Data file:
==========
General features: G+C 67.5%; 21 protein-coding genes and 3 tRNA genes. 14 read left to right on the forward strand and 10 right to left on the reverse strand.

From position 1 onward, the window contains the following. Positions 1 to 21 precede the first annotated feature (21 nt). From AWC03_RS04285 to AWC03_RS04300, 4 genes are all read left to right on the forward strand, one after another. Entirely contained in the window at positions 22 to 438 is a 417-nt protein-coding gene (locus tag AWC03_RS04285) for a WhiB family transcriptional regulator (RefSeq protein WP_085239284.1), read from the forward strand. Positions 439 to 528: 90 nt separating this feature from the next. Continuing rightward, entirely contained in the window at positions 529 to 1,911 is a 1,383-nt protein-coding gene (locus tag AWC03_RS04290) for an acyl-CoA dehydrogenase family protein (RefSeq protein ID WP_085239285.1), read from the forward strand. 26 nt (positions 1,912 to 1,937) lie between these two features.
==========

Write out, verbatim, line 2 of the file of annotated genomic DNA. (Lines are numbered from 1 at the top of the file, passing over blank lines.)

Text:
From position 1 onward, the window contains the following. Positions 1 to 21 precede the first annotated feature (21 nt). From AWC03_RS04285 to AWC03_RS04300, 4 genes are all read left to right on the forward strand, one after another. Entirely contained in the window at positions 22 to 438 is a 417-nt protein-coding gene (locus tag AWC03_RS04285) for a WhiB family transcriptional regulator (RefSeq protein WP_085239284.1), read from the forward strand. Positions 439 to 528: 90 nt separating this feature from the next. Continuing rightward, entirely contained in the window at positions 529 to 1,911 is a 1,383-nt protein-coding gene (locus tag AWC03_RS04290) for an acyl-CoA dehydrogenase family protein (RefSeq protein ID WP_085239285.1), read from the forward strand. 26 nt (positions 1,912 to 1,937) lie between these two features.